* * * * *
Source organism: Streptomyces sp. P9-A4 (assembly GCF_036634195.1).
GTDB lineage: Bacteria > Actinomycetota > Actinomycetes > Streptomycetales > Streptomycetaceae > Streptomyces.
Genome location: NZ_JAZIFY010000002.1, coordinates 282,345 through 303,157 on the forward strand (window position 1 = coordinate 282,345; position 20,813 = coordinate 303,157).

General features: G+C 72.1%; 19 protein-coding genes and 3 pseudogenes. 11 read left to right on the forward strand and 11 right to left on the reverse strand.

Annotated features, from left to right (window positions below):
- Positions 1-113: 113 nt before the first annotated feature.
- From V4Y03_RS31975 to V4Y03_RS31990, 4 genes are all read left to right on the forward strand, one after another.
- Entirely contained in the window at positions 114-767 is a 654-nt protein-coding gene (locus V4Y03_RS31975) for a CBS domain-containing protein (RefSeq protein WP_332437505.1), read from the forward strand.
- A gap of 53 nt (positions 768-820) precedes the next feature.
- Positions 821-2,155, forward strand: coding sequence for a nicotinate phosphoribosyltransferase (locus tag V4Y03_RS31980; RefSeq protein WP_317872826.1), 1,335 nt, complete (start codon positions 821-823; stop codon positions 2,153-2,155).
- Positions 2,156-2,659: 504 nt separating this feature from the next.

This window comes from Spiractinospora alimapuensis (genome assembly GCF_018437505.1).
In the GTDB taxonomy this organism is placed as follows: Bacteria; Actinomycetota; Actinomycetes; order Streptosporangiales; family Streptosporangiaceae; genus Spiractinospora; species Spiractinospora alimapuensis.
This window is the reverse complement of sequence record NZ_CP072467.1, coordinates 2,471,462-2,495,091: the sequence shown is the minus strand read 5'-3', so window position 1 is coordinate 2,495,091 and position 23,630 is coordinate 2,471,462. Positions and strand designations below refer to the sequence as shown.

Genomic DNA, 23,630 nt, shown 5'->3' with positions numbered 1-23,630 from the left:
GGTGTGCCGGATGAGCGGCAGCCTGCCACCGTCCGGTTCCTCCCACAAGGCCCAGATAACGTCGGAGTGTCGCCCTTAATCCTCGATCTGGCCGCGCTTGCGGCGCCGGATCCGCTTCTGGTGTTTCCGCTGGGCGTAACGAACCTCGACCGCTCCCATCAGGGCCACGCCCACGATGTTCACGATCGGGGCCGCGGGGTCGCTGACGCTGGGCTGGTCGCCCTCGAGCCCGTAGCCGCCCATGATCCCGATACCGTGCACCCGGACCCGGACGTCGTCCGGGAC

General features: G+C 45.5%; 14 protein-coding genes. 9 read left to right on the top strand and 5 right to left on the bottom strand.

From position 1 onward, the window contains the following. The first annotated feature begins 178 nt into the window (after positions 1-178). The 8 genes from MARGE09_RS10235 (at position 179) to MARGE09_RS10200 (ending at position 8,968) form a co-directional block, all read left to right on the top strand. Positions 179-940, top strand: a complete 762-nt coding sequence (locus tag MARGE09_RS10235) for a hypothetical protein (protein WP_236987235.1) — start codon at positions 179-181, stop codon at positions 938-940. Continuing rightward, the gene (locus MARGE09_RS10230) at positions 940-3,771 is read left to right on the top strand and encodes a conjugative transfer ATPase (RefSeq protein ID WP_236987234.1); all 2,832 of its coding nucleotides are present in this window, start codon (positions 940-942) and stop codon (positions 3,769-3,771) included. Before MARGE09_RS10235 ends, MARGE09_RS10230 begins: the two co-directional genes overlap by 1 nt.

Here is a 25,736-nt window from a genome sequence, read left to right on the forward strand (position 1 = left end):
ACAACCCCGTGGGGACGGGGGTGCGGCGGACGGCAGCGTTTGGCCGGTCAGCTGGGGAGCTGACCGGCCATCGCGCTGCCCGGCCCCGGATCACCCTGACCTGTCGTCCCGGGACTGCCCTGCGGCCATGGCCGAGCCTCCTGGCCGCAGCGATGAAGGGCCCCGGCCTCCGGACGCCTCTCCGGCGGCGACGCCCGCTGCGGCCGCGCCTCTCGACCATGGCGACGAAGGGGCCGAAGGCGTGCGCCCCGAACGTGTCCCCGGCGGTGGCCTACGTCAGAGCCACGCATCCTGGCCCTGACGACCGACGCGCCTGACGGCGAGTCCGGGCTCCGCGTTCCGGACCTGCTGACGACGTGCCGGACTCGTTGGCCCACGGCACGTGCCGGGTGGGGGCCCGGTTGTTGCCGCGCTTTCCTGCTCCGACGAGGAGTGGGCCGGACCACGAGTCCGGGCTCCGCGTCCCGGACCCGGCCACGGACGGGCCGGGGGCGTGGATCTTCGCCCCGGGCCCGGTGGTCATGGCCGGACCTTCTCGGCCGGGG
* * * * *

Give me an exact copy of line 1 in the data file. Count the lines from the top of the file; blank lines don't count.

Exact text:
Source organism: Streptomyces sp. P9-A4 (assembly GCF_036634195.1).